- The Washington Times - Friday, March 3, 2006

Forget about the Oscar bump — this year’s batch of Academy Award nominees will be lucky to escape the weekend without dragging down the Oscar telecast ratings to record lows.

Four of the five best picture nominees already have lost out on the ticket-sales boost associated with being a part of the golden five — the racial drama “Crash” already was on DVD.

“Brokeback Mountain,” the film favored to lasso the Best Picture Oscar on Sunday, actually saw its box office take shrink 8 percent the first full weekend after the nominations were announced, according to www.boxofficemojo.com.

“Capote,” the biopic about the “In Cold Blood” author, drew $2.3 million in 1,239 theaters that same weekend, hardly a windfall given all the positive publicity.

The other best picture nominees are “Munich” and “Good Night, and Good Luck.”

Last year’s Best Picture winner, “Million Dollar Baby,” grossed $12.3 million the weekend after earning the nomination, up from roughly $1.7 million the previous week, Box Office Mojo reports.

Brandon Gray, president and publisher of Box Office Mojo, says some films got a marginal bump midweek, but it quickly evaporated.

“If a blockbuster picture like ‘Lord of the Rings’ gets nominated, it will have a smaller decline than normal because everyone’s already seen it,” Mr. Gray explains. “The bump is supposed to be significant for smaller movies people haven’t seen.”

In other words, movies just like this year’s best picture nominees. So … where’s the bump? Mr. Gray blames Oscar’s eroding credibility for part of the drop.

He contends that in omitting all of this year’s box-office champs from best picture consideration, the industry is failing to use the awards show as an industry booster.

“Having a blockbuster or two in the mix has a halo effect on the movies below it,” Mr. Gray says. Audiences “think the other movies might be worth seeing, too.”

Maybe it’s not about how small the films are, but about what the films are about. Audiences may not care how many nominations a film about homosexual sheepherders receives or how deft best-actress nominee Felicity Huffman’s work is in the sex-change drama “Transamerica.”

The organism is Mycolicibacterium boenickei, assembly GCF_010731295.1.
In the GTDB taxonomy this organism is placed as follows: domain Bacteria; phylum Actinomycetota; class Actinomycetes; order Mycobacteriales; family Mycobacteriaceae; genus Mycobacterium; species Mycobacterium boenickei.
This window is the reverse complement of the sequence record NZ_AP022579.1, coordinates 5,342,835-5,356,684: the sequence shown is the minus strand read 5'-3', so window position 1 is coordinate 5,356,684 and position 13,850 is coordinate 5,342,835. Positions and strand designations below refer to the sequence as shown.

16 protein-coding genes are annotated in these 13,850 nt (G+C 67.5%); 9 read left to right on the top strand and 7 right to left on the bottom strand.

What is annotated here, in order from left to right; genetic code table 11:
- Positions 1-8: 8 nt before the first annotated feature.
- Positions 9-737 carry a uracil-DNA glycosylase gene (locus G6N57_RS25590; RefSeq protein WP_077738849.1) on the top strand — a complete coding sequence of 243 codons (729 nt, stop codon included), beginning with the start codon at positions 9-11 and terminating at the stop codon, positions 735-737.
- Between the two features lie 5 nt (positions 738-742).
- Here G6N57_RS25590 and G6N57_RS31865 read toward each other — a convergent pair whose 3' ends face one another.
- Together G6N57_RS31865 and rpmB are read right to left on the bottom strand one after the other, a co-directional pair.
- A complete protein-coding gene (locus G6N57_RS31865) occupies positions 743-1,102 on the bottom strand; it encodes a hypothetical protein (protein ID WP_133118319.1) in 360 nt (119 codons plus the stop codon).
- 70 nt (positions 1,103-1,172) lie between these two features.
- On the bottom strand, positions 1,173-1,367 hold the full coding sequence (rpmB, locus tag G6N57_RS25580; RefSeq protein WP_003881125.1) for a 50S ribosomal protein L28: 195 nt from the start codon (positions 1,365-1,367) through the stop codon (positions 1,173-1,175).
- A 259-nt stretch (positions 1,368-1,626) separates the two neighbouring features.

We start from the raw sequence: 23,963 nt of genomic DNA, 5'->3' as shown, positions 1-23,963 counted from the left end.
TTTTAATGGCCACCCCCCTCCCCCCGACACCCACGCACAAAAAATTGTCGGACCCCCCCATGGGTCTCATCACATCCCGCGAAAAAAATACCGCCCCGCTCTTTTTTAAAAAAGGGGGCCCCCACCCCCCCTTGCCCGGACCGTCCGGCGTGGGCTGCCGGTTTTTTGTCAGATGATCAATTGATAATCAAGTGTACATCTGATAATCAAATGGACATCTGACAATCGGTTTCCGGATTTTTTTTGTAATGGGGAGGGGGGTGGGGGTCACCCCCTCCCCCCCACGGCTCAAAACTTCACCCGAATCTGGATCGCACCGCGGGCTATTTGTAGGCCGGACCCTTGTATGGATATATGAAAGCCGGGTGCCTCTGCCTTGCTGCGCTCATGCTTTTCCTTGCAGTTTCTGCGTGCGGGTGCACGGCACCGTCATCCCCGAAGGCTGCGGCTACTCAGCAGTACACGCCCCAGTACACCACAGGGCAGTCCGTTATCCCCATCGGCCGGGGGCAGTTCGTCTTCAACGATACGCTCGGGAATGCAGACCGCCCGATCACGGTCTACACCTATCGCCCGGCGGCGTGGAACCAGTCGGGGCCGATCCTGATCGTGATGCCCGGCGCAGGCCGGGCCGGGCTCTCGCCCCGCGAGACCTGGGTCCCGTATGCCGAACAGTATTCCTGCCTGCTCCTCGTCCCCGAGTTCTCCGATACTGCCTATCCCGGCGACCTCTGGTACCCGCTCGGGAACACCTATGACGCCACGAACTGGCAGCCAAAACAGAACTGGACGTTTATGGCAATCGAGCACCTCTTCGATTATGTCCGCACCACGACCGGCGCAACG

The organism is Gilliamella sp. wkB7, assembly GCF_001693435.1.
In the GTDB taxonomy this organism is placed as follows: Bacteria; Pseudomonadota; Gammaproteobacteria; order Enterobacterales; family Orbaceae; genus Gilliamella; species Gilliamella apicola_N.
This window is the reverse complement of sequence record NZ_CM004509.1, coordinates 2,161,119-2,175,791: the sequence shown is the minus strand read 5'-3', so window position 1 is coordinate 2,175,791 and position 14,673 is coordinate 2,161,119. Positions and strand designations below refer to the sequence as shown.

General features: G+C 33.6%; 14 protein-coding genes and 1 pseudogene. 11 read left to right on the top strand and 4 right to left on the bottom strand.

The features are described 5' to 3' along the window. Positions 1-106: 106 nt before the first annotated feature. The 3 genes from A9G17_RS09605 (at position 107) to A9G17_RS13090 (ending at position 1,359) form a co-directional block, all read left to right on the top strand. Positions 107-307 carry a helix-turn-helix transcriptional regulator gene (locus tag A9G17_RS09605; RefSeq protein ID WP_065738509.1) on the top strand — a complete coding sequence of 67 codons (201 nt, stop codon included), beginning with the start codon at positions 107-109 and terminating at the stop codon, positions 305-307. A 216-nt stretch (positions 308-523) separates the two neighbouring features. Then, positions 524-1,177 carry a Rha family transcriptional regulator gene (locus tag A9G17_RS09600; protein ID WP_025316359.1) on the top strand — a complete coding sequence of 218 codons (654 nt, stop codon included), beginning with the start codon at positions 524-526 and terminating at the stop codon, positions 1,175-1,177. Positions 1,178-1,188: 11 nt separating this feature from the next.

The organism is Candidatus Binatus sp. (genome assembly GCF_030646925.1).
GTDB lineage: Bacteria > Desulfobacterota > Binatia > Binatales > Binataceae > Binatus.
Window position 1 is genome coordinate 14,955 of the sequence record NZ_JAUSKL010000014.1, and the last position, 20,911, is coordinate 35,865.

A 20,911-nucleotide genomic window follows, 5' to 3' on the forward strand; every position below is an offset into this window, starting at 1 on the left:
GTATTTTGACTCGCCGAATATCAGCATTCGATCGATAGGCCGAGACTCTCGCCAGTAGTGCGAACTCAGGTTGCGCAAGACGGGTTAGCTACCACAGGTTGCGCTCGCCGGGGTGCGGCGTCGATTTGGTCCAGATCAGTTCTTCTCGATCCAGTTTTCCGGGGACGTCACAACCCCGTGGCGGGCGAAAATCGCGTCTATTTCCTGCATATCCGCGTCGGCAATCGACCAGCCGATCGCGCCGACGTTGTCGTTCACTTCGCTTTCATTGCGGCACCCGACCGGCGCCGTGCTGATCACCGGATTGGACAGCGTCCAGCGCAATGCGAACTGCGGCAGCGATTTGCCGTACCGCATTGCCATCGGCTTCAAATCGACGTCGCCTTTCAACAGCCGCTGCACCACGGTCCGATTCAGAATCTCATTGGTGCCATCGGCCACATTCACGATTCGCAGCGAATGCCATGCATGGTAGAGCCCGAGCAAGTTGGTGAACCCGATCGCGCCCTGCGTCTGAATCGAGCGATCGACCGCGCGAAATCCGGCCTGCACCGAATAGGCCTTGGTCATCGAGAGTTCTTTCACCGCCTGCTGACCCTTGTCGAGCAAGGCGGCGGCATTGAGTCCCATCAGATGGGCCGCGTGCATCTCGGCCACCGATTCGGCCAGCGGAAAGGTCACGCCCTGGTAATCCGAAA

Big films often mean big ratings for the network showing Oscar to the world, Mr. Gray says. The 1998 Oscar telecast, when the film’s jubilant director James Cameron announced he was “king of the world” after “Titanic” won Best Picture, drew 55 million viewers — the most in recent history.

Last year, 41 million viewers watched the gender-role reversal fight flick “Million Dollar Baby” pick up the night’s biggest prize, down 5 percent from 2004, when box office titan “The Lord of the Rings: The Return of the King” took best picture.

Enter new Oscar host Jon Stewart. Comedy Central’s “The Daily Show” headliner is the youngest-skewing emcee since — well, since Chris Rock last year.

The Academy hopes Mr. Stewart’s anti-authority jabs and deft, albeit left-leaning, political humor will offset some of the downward pressure on ratings exerted by the small-fry fringe movies dominating the nominations

Melani McAlister, associate professor of American studies and international affairs at George Washington University, says hiring a talk-show host to emcee already is paying off.

She watched Mr. Stewart welcome film critic Roger Ebert on the “Daily Show” recently, and she says nearly the whole conversation revolved around the host’s Oscar chores.

“So I think there will be an incentive for Stewart’s audience to watch, and that the TV audience in general will anticipate a livelier, hipper show,” she writes via e-mail.

Count Mr. Gray unconvinced. He argues that fewer than 2 million viewers watch “The Daily Show” on any given night, meaning the sales pitch reaches a limited, if demographically desirable, audience.

“The [Oscar] ratings will go down further this year,” he predicts.

ABC is so optimistic that Mr. Stewart is the man for the job it charged an average of $1.7 million per 30-second spot, up from $1.6 million last year, according to the Reuters news agency.

Robert Thompson, founding director of the Center for the Study of Popular Television at Syracuse University, says shrinking Oscar audiences are simply part of our ongoing cultural fragmentation.

“Once upon a time, we all focused on specific, centralized cultural events,” he says.

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